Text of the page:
Seoul-based OSR is a conglomerate of several biotech firms advancing drug candidates as well as a medical device distributor.
Bellevue has about $36.4 million in its current trust having seen 49.7% redeemed in an extension vote earlier this month that granted it the ability to extend up to May 14, 2024.
The parties have not yet disclosed the exact share counts contemplated in the deal, but Bellevue expects to own at least 60% of the combined entity with the right to acquire the remaining shares on or after January 1, 2025 or 2026 in a change of control of the SPAC.
Bellevue must maintain more than $5 million in cash in order for the deal to close.
Quick Takes: The parties have thus far released scant details on the structure of this deal, but to a certain extent some of those particulars may be irrelevant as this is another in a series of SPAC deals involving a sponsor entity essentially merging with itself.
Bellevue and OSR share a CEO in the form Peter Kuk Hyoun Hwang, who also serves as the founder and managing partner of Bellevue Capital Management, the investment group that backs them both.
Although Bellevue did not lay out in its SPAC S-1 that its plan was essentially to take its own business public, the filing did lay out the structure of how it operates and explained the SPAC’s strategy as being one and the same as its sponsoring entity’s.
With Bellevue Capital’s support, OSR has acquired three operating subsidiaries in Switzerland and South Korea, two of which are focused on developing therapeutic drugs in the areas of oncology and osteoarthritis, and the third is a distributor of medical devices for the treatment of neurovascular and other diseases.
The company also signed a separate LOI on July 7 to acquire Landmark BioVentures AG, a Swiss company that operates through four different biotech ventures in France with therapeutic focuses on oncology and immunology.
Vaximm, its Swiss drug developing branch, is working to develop T-cell immunotherapies for cancer and was originally spun off of Merck (NYSE:MRK). Its VXM01 candidate has gained orphan drug designation in both the EU and US for treating glioblastoma and has completed Phase I/II trials.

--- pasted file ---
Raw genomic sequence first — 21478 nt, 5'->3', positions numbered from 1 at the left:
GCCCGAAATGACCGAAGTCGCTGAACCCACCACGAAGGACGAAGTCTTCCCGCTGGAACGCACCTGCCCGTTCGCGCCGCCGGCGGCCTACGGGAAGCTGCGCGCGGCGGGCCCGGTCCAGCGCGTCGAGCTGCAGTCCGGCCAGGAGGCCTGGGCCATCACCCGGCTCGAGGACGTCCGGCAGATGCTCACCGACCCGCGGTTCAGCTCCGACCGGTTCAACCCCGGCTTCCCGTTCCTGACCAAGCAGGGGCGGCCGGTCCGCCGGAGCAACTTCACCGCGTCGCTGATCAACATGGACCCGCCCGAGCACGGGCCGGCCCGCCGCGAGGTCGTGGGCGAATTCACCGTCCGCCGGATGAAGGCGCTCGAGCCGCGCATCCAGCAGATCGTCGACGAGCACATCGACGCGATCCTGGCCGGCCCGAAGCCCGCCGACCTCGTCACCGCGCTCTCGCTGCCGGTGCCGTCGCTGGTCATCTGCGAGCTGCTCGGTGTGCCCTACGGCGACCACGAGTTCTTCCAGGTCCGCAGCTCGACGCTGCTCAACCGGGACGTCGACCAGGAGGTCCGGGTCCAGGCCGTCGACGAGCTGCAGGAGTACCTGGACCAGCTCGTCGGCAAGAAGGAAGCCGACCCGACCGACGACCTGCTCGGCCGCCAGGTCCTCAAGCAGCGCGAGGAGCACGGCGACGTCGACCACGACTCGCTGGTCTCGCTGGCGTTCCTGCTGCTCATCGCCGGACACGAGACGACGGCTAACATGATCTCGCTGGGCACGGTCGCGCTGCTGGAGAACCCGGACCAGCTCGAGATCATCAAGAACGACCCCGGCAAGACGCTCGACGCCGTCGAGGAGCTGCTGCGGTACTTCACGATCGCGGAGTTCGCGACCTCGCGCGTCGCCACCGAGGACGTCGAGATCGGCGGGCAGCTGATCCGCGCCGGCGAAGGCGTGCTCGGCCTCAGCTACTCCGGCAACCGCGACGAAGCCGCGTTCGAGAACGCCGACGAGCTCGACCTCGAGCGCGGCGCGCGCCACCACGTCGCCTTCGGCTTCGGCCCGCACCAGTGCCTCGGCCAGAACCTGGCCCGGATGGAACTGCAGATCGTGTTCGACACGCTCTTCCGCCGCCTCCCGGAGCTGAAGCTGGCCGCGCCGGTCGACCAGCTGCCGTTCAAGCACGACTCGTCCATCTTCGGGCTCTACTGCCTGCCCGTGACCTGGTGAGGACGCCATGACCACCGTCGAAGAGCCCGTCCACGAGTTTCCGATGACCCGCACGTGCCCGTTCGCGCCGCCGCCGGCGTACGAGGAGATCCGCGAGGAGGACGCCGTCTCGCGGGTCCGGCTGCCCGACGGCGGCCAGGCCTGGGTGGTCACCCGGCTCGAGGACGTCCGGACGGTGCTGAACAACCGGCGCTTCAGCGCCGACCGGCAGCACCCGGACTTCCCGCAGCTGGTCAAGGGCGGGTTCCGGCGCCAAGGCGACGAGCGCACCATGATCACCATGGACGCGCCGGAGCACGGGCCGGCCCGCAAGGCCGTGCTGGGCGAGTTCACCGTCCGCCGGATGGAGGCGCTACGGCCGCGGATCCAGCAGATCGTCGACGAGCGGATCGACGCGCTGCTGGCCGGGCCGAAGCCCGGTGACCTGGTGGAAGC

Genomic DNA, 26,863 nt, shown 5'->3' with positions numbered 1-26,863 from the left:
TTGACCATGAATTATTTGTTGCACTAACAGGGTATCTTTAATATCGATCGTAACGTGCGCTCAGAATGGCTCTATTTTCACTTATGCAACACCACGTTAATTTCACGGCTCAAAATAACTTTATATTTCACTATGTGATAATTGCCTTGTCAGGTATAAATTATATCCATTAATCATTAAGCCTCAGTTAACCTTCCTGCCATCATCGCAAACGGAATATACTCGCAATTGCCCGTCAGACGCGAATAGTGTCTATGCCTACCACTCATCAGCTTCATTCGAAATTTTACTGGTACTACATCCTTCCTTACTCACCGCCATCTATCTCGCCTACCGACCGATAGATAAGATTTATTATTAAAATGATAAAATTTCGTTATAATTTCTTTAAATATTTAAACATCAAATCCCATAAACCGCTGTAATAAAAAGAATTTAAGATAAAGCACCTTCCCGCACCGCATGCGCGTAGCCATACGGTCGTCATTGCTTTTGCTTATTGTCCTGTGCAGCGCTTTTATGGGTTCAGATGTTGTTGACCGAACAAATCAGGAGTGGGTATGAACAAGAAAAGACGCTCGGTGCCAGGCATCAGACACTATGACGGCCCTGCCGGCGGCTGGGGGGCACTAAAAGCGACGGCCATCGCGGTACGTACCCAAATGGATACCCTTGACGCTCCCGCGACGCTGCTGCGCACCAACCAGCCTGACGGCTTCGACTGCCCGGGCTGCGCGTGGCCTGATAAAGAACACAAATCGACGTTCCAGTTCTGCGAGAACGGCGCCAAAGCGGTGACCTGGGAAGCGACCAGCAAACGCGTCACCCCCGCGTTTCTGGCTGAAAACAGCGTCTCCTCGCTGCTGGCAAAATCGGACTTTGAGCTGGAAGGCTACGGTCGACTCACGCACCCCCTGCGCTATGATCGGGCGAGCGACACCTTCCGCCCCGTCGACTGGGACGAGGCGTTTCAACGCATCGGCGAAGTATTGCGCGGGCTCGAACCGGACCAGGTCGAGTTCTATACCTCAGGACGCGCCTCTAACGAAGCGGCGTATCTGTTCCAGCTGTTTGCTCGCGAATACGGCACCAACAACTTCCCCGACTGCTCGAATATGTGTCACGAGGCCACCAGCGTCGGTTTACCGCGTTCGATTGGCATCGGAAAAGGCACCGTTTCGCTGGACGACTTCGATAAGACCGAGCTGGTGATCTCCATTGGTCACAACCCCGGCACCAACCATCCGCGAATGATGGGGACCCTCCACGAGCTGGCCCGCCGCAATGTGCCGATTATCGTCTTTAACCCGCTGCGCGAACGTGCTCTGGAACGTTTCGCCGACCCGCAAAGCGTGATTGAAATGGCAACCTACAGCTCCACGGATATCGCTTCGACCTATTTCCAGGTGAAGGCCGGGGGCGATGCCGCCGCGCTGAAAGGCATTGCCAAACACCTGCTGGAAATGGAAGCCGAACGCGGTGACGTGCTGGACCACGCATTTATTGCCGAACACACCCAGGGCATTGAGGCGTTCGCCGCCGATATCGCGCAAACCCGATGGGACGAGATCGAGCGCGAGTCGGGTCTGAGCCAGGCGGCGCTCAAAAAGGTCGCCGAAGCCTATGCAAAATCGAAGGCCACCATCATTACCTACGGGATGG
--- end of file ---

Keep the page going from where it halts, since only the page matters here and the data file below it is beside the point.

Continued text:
It is now advancing four more candidates at a preclinical stage, while its Korean sister subsidiary Darnatein is developing an osteoarthritis drug. Its two candidates, DaRT101 and DaRT102 are design-augmented biologic therapies aimed at using proteins and RNA molecules to treat spine and joint disorders.
Providing a bit of vertical integration to the group, OSR’s RMC subsidiary distributes medical devices from clients including Penumbra, Asahi-Intec, Microport, and Zylox-Tonbridge. Presumably, its network could also be used to synergize the commercialization of OSR’s portfolio of drugs once they are approved.
The parties’ materials have not yet fully described how Landmark BioVentures fits into its overall strategy, but it appears unlikely that the move is unrelated to this transaction. The two sides signed their LOI four days before the LOI between the SPAC and OSR were announced.
Landmark is less of an internal drug developer than an accelerator of other biotech ventures and Bellevue could see incorporating its organization as a step to speeding up its own portfolio expansion.
Landmark’s own portfolio includes four biotech firms at the moment – ROCA, Elikya, Kekkan Biolgics and Carla Biotherapeutics.
Nice, France-based ROCA is at the investigational new drug (IND) application-stage with its RCT001 candidate, which it believes could treat a variety of vascular diseases and aims to study its effectiveness against metastatic uveal melanomas. Elikya is at the incubator-stage from its base in Strasbourg, France and the other ventures appear to be even earlier in their development.
The question with all of these insider SPAC deals is whether or not their public shareholders are going to be bought in for a deal struck between essentially different members of the same team? And, if not, can the combined entity survive without the support of the SPAC’s trust capital?
So far, that question has been partially answered by the SPAC only losing about half of its trust in its extension vote, which came four months after it announced the LOI with its affiliate.
Bellevue’s trust was already overfunded at $10.175 per share at IPO and has since grown to $10.51 as of this month’s vote. But, shareholders won’t gain too much more by sticking around as the sponsor has pledged to contribute only the lesser of $60,000 or $0.026 for each month it extends its deadline beyond February 14.
IPO investors also already have in hand a full warrant and a 1 for 1/10 right from the SPAC’s units, so time will tell how much Bellevue Capital will need to proactively support this next stage in its strategy for OSR.
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